The foreclosure crisis in New York State is far from over. Foreclosures filings in New York remain high, hovering at more than 40,000* a year since 2013, a number well above pre-recession levels. After reaching a low in 2011 of under 17,000, the number of filings began to creep back up to a level alarmingly close to those seen at the height of the crisis.
At the beginning of 2015, there were over 90,000 foreclosure cases pending in New York State Courts. Overwhelmingly, homeowners in foreclosure cases in New York State appear in court without counsel, while 100% of the plaintiffs are represented.
On December 14, 2015, new help became available to New Yorkers facing foreclosure: LawHelpNY, together with the New York State Courts Access to Justice Program and Pro Bono Net, launched LiveHelp, a real time chat service, on the foreclosure pages of the CourtHelp website.
Since 2010, LiveHelp operators have assisted thousands of individuals visiting LawHelpNY who are often facing serious legal problems, but can’t afford a lawyer. By making LiveHelp available on the foreclosure pages of the CourtHelp website, LawHelpNY hopes to reach even more New Yorkers in need, in particular those facing the dreaded prospect of foreclosure. The disparity in representation in foreclosure cases, as well as the potential devastating impact on families of losing their home in foreclosure, led to the selection of this particular topic for which to offer LiveHelp assistance on the CourtHelp website.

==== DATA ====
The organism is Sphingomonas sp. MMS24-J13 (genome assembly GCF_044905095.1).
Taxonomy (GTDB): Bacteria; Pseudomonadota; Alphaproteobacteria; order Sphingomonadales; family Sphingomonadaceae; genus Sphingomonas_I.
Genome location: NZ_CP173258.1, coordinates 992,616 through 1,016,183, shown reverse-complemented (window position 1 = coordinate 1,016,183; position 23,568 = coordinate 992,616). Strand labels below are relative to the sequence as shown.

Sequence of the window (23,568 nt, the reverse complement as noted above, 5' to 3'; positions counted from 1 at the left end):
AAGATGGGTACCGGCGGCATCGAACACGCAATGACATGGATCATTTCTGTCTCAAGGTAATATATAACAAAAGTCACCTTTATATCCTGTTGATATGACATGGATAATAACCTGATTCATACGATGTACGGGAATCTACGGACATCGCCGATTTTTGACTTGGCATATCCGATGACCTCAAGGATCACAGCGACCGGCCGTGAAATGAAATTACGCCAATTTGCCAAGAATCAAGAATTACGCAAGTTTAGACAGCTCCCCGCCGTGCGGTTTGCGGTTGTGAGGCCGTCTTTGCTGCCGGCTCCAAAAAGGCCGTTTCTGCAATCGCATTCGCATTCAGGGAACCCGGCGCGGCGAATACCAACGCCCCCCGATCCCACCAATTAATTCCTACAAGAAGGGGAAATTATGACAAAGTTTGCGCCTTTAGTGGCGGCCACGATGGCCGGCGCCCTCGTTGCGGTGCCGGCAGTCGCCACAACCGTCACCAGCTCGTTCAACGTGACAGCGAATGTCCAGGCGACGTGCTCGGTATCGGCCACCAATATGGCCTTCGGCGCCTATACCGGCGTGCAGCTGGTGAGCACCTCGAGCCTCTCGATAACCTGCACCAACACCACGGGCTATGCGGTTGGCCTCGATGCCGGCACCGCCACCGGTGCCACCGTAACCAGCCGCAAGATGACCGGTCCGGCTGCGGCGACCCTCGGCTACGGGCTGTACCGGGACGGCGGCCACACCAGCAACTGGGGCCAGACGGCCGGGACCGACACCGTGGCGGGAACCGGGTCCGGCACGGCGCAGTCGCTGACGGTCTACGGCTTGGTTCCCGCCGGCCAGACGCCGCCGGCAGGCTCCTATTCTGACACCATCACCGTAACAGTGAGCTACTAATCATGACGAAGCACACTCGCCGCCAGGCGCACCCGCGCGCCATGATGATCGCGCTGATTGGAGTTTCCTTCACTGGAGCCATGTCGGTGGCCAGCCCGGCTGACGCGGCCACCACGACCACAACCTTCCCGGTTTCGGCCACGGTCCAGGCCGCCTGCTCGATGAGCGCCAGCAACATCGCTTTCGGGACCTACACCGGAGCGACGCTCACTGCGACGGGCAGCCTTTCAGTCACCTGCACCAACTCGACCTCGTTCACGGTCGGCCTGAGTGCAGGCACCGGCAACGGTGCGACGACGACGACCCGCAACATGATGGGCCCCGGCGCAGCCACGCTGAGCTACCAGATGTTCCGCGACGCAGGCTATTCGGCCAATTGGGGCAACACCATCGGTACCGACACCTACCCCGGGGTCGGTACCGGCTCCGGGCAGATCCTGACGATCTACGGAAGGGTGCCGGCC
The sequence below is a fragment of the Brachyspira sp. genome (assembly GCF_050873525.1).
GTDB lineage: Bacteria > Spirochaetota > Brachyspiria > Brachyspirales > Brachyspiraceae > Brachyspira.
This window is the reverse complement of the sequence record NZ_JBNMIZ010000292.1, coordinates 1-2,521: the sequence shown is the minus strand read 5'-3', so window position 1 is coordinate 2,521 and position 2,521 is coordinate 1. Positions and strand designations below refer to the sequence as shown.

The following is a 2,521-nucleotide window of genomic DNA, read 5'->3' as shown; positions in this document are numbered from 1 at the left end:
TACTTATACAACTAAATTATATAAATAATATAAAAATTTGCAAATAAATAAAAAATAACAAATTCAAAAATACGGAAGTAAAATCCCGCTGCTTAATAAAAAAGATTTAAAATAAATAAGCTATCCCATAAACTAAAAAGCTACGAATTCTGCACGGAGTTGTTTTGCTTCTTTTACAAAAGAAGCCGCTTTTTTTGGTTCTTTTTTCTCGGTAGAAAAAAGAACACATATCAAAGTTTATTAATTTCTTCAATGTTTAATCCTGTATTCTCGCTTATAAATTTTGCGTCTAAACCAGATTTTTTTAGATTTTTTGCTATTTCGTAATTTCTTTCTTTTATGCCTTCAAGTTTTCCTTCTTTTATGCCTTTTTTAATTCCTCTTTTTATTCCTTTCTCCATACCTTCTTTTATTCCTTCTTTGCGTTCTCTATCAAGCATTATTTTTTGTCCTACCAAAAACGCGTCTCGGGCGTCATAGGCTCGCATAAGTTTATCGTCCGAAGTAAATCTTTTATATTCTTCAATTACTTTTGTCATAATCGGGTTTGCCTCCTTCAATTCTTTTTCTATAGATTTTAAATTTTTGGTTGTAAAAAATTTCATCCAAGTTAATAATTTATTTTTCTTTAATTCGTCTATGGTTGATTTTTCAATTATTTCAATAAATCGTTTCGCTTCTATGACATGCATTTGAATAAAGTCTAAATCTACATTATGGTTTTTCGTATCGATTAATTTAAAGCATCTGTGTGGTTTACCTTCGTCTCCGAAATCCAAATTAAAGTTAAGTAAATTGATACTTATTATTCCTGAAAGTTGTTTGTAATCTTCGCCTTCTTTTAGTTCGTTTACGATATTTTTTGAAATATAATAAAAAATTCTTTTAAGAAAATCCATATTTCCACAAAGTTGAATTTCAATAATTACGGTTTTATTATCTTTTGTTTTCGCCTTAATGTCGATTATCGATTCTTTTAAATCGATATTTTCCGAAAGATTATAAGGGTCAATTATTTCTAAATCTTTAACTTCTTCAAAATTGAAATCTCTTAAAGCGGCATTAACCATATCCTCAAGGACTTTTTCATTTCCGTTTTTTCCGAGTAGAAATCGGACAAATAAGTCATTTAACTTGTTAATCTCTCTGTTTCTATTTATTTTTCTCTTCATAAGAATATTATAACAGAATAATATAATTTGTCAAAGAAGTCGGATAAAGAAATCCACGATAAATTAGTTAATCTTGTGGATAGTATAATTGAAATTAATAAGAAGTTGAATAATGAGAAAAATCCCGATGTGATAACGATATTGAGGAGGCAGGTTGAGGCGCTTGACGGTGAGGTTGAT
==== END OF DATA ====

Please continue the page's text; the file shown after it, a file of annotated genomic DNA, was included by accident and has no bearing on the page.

LiveHelp, which is provided in English and Spanish, is largely staffed by law students under the supervision of an attorney, and is available from mobile phones as well as PC’s. Other LawHelpNY projects include the bilingual blog,www.RealNY.org, and extensive community level outreach through public libraries, non-profits and government offices. CourtHelp is the New York State Court’s website designed specifically to help unrepresented litigants get easy-to-understand legal and procedural information, and instructions regarding their court case.
*August 2015 report from the Office of the State Comptroller Thomas DiNapoli.